On October 10, Hurricane Michael spun Category 4 winds around the upper reaches of the Sunshine State. With sustained winds of 155 miles per hour, the tempest was the strongest to ever hit the Florida Panhandle—and the fourth worst to make landfall in the lower United States. Almost every structure at Tyndall Air Force base suffered structural damage. The seaside town of Apalachicola, 54 miles down the coast, saw an 8-foot storm surge. And Mexico Beach, which sits halfway between the two, saw three-quarters of its homes, municipal buildings, and businesses damaged.
But one structure withstood the storm, despite its front step sitting only 150 yards from the wet and windy Gulf of Mexico. Christened the “Sand Palace” by its owners, the blocky beach home survived not by luck or magic, but good design, says Lance Watson, vice president of Southeastern Consulting Engineers and lead engineer on the project. Here’s how—with money and expertise—the crew outmaneuvered Michael, and made this home a model of resilient architecture.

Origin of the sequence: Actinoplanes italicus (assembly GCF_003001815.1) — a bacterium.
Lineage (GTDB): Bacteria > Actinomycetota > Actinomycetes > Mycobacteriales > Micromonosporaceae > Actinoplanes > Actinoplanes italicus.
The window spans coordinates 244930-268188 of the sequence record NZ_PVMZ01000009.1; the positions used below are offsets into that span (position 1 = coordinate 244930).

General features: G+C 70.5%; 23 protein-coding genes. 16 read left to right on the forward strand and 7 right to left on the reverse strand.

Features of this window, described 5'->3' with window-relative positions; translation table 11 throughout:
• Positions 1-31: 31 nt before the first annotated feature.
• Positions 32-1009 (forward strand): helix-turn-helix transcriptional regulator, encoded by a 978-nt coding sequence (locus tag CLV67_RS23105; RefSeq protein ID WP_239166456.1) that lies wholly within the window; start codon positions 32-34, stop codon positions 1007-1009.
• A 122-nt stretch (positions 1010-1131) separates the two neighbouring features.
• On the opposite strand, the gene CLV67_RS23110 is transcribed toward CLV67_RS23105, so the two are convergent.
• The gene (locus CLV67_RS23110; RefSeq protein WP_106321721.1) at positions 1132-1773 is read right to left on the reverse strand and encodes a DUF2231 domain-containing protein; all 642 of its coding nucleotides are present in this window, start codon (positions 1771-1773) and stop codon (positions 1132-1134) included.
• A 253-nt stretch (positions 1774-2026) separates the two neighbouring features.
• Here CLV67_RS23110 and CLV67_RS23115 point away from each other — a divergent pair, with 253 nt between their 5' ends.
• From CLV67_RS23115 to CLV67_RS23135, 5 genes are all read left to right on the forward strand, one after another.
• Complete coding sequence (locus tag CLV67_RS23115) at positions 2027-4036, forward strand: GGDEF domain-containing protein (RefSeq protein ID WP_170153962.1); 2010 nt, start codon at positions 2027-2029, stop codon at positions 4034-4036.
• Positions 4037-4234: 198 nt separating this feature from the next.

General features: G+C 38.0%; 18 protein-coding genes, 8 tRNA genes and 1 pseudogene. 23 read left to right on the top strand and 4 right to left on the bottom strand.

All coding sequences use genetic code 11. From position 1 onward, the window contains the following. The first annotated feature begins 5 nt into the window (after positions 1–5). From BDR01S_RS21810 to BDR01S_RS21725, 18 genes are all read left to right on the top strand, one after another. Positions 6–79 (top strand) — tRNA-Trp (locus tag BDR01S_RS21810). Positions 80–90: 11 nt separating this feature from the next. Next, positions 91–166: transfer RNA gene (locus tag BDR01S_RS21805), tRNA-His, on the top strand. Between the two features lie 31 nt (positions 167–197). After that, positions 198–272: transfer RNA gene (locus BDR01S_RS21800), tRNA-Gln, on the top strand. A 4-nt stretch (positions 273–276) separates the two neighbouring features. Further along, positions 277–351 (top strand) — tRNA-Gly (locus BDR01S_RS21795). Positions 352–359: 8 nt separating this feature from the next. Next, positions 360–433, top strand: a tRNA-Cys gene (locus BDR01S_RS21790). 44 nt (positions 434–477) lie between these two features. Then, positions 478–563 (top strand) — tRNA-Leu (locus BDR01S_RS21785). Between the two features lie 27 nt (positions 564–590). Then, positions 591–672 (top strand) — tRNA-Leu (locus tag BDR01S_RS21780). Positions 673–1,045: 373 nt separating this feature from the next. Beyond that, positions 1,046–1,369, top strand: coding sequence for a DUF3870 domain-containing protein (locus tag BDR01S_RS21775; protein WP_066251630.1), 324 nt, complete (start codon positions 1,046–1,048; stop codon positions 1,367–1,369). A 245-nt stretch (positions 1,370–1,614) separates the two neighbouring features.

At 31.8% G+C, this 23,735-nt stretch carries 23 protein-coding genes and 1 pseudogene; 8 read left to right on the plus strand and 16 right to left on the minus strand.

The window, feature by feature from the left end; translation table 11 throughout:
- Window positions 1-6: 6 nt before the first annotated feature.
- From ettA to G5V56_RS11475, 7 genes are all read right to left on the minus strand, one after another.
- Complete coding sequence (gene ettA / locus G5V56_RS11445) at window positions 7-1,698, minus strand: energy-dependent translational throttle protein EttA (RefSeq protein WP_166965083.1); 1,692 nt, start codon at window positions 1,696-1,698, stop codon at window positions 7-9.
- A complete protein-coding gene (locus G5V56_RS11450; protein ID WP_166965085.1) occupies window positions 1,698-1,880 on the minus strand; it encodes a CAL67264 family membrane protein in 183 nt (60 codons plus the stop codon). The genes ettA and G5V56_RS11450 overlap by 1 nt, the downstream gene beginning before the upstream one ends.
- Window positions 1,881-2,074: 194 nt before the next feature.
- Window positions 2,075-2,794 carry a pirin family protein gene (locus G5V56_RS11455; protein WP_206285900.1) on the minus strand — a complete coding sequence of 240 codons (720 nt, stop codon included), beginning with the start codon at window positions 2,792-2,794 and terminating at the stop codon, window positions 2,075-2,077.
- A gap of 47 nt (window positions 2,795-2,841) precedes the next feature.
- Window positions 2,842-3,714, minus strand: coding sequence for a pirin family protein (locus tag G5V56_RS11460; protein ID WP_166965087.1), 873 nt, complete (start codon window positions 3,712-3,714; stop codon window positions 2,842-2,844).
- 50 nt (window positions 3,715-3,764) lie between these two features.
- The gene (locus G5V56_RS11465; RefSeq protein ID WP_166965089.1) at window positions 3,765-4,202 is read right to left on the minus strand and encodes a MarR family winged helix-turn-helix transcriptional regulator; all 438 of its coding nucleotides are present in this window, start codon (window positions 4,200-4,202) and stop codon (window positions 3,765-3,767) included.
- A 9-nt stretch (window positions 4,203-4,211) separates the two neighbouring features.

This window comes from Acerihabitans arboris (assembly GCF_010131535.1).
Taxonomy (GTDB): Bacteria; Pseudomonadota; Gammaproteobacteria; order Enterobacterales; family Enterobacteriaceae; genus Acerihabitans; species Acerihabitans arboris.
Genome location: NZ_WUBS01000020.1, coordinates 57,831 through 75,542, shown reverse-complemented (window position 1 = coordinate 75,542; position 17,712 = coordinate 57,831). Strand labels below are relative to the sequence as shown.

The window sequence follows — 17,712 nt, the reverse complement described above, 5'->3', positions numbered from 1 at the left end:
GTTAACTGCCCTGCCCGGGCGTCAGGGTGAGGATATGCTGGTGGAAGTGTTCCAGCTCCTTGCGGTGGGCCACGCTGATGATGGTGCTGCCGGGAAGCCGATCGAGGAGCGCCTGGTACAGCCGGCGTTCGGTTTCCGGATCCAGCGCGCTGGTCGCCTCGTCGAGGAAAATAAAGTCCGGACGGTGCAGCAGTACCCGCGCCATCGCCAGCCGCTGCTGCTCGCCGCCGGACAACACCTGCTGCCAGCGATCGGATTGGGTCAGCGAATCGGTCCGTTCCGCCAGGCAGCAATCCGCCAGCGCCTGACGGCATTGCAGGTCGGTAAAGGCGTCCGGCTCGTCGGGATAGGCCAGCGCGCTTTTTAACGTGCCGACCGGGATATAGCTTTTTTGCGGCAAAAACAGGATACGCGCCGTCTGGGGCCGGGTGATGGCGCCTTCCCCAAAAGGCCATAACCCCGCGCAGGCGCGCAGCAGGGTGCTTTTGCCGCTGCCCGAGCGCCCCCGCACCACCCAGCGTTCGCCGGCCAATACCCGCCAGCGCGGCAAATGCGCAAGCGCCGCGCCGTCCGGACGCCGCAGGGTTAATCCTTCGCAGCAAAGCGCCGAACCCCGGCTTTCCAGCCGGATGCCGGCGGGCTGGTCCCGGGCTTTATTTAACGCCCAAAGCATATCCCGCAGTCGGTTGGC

Debris from Hurricane Michael will marr the Mexico Beach landscape for months, but some of that trash was intentional. Engineers designed the walls encircling the ground floor of the three-story house to break away. These wooden slabs looked like any other wall, but bore no load. (That’s what the stilts are for.) When beating waves deliver 20 pounds of pressure per square foot to the storage space, the partitions wash away with the tide. According to Watson, if the walls had the hardy concrete construction of the upper floors, the material’s structural resistance would have inadvertently increased the pressure of the storm surge, threatening the integrity of the stilts and the living spaces above.
The Sand Palace has great ocean views, but its proximity to the beach places it in a FEMA-designated high velocity flood zone—meaning it’s susceptible to the worst of a hurricane’s frothing waves. To compensate, building code dictates that the house must sit above the projected surge: In this case, that means the two occupied upper floors